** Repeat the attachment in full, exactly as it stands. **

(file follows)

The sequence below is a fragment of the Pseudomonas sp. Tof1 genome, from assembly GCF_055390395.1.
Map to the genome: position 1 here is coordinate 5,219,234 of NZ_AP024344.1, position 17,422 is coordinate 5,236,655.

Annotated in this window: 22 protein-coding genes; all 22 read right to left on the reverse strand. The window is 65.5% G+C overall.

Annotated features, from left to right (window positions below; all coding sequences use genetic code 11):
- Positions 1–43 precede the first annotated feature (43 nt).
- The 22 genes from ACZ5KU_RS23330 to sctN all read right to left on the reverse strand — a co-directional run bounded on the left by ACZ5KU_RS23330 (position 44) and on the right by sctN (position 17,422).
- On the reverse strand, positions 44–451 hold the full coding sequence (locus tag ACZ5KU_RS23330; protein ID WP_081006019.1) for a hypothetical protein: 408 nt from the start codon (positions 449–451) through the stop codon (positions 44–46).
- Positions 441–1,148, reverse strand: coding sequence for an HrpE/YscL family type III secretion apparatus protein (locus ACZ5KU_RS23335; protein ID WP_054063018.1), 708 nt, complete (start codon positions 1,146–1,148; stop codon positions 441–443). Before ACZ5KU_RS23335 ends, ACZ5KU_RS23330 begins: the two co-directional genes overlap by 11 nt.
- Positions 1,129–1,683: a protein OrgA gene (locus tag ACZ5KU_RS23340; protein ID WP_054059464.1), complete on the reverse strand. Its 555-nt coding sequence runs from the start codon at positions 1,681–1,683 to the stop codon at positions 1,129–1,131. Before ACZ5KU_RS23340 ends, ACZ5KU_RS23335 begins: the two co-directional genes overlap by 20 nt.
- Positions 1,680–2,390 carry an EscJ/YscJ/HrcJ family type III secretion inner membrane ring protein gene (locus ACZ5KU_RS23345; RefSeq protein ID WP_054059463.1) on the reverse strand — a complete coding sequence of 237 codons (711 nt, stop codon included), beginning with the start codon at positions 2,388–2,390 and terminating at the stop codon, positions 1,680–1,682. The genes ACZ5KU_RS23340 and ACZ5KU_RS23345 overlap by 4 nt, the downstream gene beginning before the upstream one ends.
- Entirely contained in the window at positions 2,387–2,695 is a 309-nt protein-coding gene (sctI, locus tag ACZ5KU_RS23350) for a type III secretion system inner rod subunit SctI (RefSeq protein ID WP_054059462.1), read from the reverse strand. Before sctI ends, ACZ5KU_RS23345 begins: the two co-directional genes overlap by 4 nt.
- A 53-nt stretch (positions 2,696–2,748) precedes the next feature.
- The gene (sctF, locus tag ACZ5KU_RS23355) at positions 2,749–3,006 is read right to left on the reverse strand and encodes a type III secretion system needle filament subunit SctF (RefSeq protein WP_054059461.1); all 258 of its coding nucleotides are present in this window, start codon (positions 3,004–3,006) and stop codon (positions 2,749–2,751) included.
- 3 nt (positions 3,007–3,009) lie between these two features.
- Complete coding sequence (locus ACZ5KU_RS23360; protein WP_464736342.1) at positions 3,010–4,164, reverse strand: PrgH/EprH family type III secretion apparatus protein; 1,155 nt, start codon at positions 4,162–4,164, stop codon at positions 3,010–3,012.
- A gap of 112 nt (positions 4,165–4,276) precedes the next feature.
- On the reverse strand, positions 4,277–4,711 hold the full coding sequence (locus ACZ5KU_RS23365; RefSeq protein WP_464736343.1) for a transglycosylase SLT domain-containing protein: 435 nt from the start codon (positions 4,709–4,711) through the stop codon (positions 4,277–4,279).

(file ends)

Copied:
The sequence below is a fragment of the Pseudomonas sp. Tof1 genome, from assembly GCF_055390395.1.
Map to the genome: position 1 here is coordinate 5,219,234 of NZ_AP024344.1, position 17,422 is coordinate 5,236,655.

Annotated in this window: 22 protein-coding genes; all 22 read right to left on the reverse strand. The window is 65.5% G+C overall.

Annotated features, from left to right (window positions below; all coding sequences use genetic code 11):
- Positions 1–43 precede the first annotated feature (43 nt).
- The 22 genes from ACZ5KU_RS23330 to sctN all read right to left on the reverse strand — a co-directional run bounded on the left by ACZ5KU_RS23330 (position 44) and on the right by sctN (position 17,422).
- On the reverse strand, positions 44–451 hold the full coding sequence (locus tag ACZ5KU_RS23330; protein ID WP_081006019.1) for a hypothetical protein: 408 nt from the start codon (positions 449–451) through the stop codon (positions 44–46).
- Positions 441–1,148, reverse strand: coding sequence for an HrpE/YscL family type III secretion apparatus protein (locus ACZ5KU_RS23335; protein ID WP_054063018.1), 708 nt, complete (start codon positions 1,146–1,148; stop codon positions 441–443). Before ACZ5KU_RS23335 ends, ACZ5KU_RS23330 begins: the two co-directional genes overlap by 11 nt.
- Positions 1,129–1,683: a protein OrgA gene (locus tag ACZ5KU_RS23340; protein ID WP_054059464.1), complete on the reverse strand. Its 555-nt coding sequence runs from the start codon at positions 1,681–1,683 to the stop codon at positions 1,129–1,131. Before ACZ5KU_RS23340 ends, ACZ5KU_RS23335 begins: the two co-directional genes overlap by 20 nt.
- Positions 1,680–2,390 carry an EscJ/YscJ/HrcJ family type III secretion inner membrane ring protein gene (locus ACZ5KU_RS23345; RefSeq protein ID WP_054059463.1) on the reverse strand — a complete coding sequence of 237 codons (711 nt, stop codon included), beginning with the start codon at positions 2,388–2,390 and terminating at the stop codon, positions 1,680–1,682. The genes ACZ5KU_RS23340 and ACZ5KU_RS23345 overlap by 4 nt, the downstream gene beginning before the upstream one ends.
- Entirely contained in the window at positions 2,387–2,695 is a 309-nt protein-coding gene (sctI, locus tag ACZ5KU_RS23350) for a type III secretion system inner rod subunit SctI (RefSeq protein ID WP_054059462.1), read from the reverse strand. Before sctI ends, ACZ5KU_RS23345 begins: the two co-directional genes overlap by 4 nt.
- A 53-nt stretch (positions 2,696–2,748) precedes the next feature.
- The gene (sctF, locus tag ACZ5KU_RS23355) at positions 2,749–3,006 is read right to left on the reverse strand and encodes a type III secretion system needle filament subunit SctF (RefSeq protein WP_054059461.1); all 258 of its coding nucleotides are present in this window, start codon (positions 3,004–3,006) and stop codon (positions 2,749–2,751) included.
- 3 nt (positions 3,007–3,009) lie between these two features.
- Complete coding sequence (locus ACZ5KU_RS23360; protein WP_464736342.1) at positions 3,010–4,164, reverse strand: PrgH/EprH family type III secretion apparatus protein; 1,155 nt, start codon at positions 4,162–4,164, stop codon at positions 3,010–3,012.
- A gap of 112 nt (positions 4,165–4,276) precedes the next feature.
- On the reverse strand, positions 4,277–4,711 hold the full coding sequence (locus ACZ5KU_RS23365; RefSeq protein WP_464736343.1) for a transglycosylase SLT domain-containing protein: 435 nt from the start codon (positions 4,709–4,711) through the stop codon (positions 4,277–4,279).